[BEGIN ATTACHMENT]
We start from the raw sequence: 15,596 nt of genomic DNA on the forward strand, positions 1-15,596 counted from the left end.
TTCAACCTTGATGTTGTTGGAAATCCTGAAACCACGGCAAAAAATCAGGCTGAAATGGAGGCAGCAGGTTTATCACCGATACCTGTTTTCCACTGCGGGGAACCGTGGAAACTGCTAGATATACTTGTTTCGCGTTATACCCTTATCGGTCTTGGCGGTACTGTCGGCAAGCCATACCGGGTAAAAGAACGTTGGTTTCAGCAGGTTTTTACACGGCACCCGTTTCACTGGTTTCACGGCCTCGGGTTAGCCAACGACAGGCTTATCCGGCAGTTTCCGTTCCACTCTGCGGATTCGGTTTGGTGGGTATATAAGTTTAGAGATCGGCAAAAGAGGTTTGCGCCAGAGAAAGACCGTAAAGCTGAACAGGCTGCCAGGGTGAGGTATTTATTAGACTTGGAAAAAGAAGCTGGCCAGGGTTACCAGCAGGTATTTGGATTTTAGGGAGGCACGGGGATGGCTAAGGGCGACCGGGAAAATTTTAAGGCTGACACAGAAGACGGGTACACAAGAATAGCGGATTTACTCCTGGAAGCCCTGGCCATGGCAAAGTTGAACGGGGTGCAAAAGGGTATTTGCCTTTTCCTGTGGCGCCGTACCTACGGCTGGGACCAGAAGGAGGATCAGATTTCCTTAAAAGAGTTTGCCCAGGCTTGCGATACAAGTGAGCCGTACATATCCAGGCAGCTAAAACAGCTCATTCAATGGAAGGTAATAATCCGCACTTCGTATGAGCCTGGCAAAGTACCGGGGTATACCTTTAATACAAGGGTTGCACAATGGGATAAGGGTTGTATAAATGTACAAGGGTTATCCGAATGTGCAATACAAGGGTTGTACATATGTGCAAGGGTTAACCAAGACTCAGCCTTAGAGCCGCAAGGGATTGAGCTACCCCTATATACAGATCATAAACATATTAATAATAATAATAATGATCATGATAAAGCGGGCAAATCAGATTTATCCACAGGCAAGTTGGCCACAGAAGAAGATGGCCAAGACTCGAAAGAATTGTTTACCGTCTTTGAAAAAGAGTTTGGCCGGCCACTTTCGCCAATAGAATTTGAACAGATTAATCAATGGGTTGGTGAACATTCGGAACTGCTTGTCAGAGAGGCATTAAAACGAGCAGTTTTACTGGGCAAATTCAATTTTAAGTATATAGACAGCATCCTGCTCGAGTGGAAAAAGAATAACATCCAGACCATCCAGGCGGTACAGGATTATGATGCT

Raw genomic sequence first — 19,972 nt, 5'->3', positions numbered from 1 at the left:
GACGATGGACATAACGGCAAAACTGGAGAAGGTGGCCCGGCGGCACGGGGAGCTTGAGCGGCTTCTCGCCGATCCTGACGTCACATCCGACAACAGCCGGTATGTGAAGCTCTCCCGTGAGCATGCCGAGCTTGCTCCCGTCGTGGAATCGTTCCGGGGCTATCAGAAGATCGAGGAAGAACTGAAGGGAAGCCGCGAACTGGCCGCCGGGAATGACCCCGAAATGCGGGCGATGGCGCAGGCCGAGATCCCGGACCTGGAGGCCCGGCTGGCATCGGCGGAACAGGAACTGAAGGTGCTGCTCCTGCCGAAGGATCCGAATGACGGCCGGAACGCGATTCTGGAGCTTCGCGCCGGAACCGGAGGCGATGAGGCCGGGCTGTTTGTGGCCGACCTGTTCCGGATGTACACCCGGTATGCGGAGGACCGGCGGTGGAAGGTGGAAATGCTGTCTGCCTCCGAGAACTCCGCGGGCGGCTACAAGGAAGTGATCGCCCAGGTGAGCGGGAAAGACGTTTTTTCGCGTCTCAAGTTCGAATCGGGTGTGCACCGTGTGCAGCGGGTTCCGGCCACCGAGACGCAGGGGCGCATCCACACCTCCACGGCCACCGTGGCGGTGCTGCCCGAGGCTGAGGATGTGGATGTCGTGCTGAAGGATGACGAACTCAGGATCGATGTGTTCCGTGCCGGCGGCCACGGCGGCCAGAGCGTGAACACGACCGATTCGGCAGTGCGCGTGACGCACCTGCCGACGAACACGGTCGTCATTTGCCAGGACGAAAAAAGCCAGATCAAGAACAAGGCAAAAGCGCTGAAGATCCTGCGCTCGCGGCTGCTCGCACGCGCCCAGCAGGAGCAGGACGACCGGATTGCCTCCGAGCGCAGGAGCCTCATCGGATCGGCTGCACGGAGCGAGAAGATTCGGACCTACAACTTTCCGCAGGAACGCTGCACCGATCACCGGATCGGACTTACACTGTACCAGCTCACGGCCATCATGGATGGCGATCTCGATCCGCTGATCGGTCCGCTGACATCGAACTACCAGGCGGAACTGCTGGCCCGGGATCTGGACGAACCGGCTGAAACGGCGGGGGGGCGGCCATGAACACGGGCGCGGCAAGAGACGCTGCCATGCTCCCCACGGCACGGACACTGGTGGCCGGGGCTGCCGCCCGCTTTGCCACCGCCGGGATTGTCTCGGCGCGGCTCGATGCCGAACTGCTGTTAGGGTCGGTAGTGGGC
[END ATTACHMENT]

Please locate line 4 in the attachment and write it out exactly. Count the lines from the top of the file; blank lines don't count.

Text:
GACGATGGACATAACGGCAAAACTGGAGAAGGTGGCCCGGCGGCACGGGGAGCTTGAGCGGCTTCTCGCCGATCCTGACGTCACATCCGACAACAGCCGGTATGTGAAGCTCTCCCGTGAGCATGCCGAGCTTGCTCCCGTCGTGGAATCGTTCCGGGGCTATCAGAAGATCGAGGAAGAACTGAAGGGAAGCCGCGAACTGGCCGCCGGGAATGACCCCGAAATGCGGGCGATGGCGCAGGCCGAGATCCCGGACCTGGAGGCCCGGCTGGCATCGGCGGAACAGGAACTGAAGGTGCTGCTCCTGCCGAAGGATCCGAATGACGGCCGGAACGCGATTCTGGAGCTTCGCGCCGGAACCGGAGGCGATGAGGCCGGGCTGTTTGTGGCCGACCTGTTCCGGATGTACACCCGGTATGCGGAGGACCGGCGGTGGAAGGTGGAAATGCTGTCTGCCTCCGAGAACTCCGCGGGCGGCTACAAGGAAGTGATCGCCCAGGTGAGCGGGAAAGACGTTTTTTCGCGTCTCAAGTTCGAATCGGGTGTGCACCGTGTGCAGCGGGTTCCGGCCACCGAGACGCAGGGGCGCATCCACACCTCCACGGCCACCGTGGCGGTGCTGCCCGAGGCTGAGGATGTGGATGTCGTGCTGAAGGATGACGAACTCAGGATCGATGTGTTCCGTGCCGGCGGCCACGGCGGCCAGAGCGTGAACACGACCGATTCGGCAGTGCGCGTGACGCACCTGCCGACGAACACGGTCGTCATTTGCCAGGACGAAAAAAGCCAGATCAAGAACAAGGCAAAAGCGCTGAAGATCCTGCGCTCGCGGCTGCTCGCACGCGCCCAGCAGGAGCAGGACGACCGGATTGCCTCCGAGCGCAGGAGCCTCATCGGATCGGCTGCACGGAGCGAGAAGATTCGGACCTACAACTTTCCGCAGGAACGCTGCACCGATCACCGGATCGGACTTACACTGTACCAGCTCACGGCCATCATGGATGGCGATCTCGATCCGCTGATCGGTCCGCTGACATCGAACTACCAGGCGGAACTGCTGGCCCGGGATCTGGACGAACCGGCTGAAACGGCGGGGGGGCGGCCATGAACACGGGCGCGGCAAGAGACGCTGCCATGCTCCCCACGGCACGGACACTGGTGGCCGGGGCTGCCGCCCGCTTTGCCACCGCCGGGATTGTCTCGGCGCGGCTCGATGCCGAACTGCTGTTAGGGTCGGTAGTGGGC